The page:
He had to sit out the relay final due to an understanding in the camp that the slowest runner in the heats – in which, incidentally, the team established a new South African record – would make way in the final for the hurdler, LJ van Zyl. Pistorius had already been made to run the first leg, traditionally the slowest, following the "suggestion" earlier that week from the IAAF that in subsequent legs, with the runners no longer confined to separate lanes, he might become a danger to the others. His protests that he had run many times in other races, without incident, fell on deaf ears. Then the team manager Magda Botha told him that in the heats he had run his split in 46.3 seconds, slower than the rest, and that he would be the one to miss the final. Yet he claims to have found out later that his time was 45.2, and therefore not the slowest. Didn't he raise merry hell about this? "I don't want to get into a squabble with my federation," he says, equably.
Whatever, it seemed as if Bonnet might have had a point, that the IAAF, and maybe also his own federation, is still discomfited by the reality of a man racing on carbon-fibre legs. Pistorius, though, thinks not. While conceding that his experiences in Daegu were "bittersweet", his relationship with the IAAF, he insists, is perfectly amicable and often misconceived.
As for the wider world, there is still a prevalent feeling that it's not quite right, a guy with prosthetic legs in an otherwise able-bodied race. "About every couple of months," he says, "someone comes up and says 'but don't you think they give you an advantage?' I'm like, 'are you mad?' If I thought I had an advantage I would not be in the sport. The testing was also to give myself peace of mind."
His right to participate is backed with arguments that are well-worn, but never less than convincing. Thousands of runners use the same prosthetic legs, without getting anywhere near his times. And he's been using the same blades since 2004 yet his times have steadily improved, unequivocal proof that it is relentless training and improving technique that have yielded progress, not fiendish advances in carbon-fibre technology.
He has only one pair of running legs (though others for walking, and even a new set for playing golf). But it is the running blades that are his professional tools no less than a top violinist's Stradivarius, and he treats them accordingly, always taking them on planes as hand-luggage. Yet prosthetic limbs and airports don't really mix in this post 9/11 age. In Amsterdam he was arrested after gunpowder residue was found on his walking prosthetics. "I'd been to a shooting-range a couple of days earlier," he explains. It took a while to convince Dutch police that he wasn't a suicide bomber.
I ask him whether he thinks his lack of lower limbs has forged his character. "I don't know," he replies. "I'm very close to my brother, who's an extreme sports junkie, very active like me, very driven. Our parents always said that if we started something we had to commit to it 100 per cent. So if I do a gym session, throwing up afterwards, struggling to get the key in the ignition, that's what I enjoy."
He was brought up mainly by his mother after his parents' divorce, but she died when he was 15. "I wish she was here to see what I'm doing," he says, matter-of-factly. "She was quite a woman. Very carefree. She would sometimes take us away camping for two days during the school week. Very spontaneous. And before she passed away she asked us to celebrate her life, not mourn her death, which is what we did and still do."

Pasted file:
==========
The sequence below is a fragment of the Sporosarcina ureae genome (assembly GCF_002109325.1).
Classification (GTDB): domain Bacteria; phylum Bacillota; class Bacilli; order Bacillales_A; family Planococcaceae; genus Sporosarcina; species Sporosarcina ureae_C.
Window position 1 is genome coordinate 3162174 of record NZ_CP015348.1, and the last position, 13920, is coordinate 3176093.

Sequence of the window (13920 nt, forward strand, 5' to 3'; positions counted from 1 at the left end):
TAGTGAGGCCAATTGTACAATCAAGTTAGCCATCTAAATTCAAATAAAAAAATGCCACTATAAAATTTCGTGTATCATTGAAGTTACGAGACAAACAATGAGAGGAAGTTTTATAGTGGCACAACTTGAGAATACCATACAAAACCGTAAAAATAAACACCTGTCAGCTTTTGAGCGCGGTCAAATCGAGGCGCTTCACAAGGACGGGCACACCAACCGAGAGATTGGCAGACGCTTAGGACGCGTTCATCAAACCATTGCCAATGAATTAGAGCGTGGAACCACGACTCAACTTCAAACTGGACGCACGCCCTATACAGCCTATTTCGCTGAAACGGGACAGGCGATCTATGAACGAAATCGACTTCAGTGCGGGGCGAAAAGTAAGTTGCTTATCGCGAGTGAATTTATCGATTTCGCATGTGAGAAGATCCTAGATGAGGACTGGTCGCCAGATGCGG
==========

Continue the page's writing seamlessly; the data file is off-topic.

Heaven knows, the teen years can be tricky enough without prosthetic legs, and the death of a mother, and schoolmates who set your bed frame on fire, and his emergence through them to become a genuinely world-class athlete is so inspiring that Tom Hanks is said to be itching to make the film. The idea causes Pistorius some unease, however, not least because his story isn't finished yet.
As for who his own inspirations have been, he slightly surprisingly cites Mike Tyson. "And later," he adds, perhaps seeing my eyebrows shoot heavenwards, "Frankie Fredericks and Colin Jackson. Those are guys you can speak to and if you don't know who they are, why they're famous, they won't tell you. I think sport teaches you a lot [about humility], especially coming from a country with so much ethnic and socio-economic variation. Sport is probably the only thing in the world that transcends all those boundaries. You can grow up with all the money in the world or be very poor, but be good or bad at sport."
It is true enough. And it is surely true, as well, that Pistorius himself has greatly enhanced the world of sport, not diminished or complicated it. When I ask whether he has met Nelson Mandela, he tells me about their 10-minute encounter when he got back to South Africa, triumphant, from the Paralympics three years ago. "I thought it would be awesome but it was even better than that. There is this aura around him that's really peaceful, and when you meet someone who can go through all that and still be so forgiving, it blows your mind."
As I leave the hotel dining-room, I reflect that there is something rather mind-blowing, too, about 24-year-old Oscar Pistorius.
Oscar Pistorius is a BT Ambassador. BT is the official communications services partner for the London 2012 Olympic and Paralympic Games. Visit www.bt.com/london2012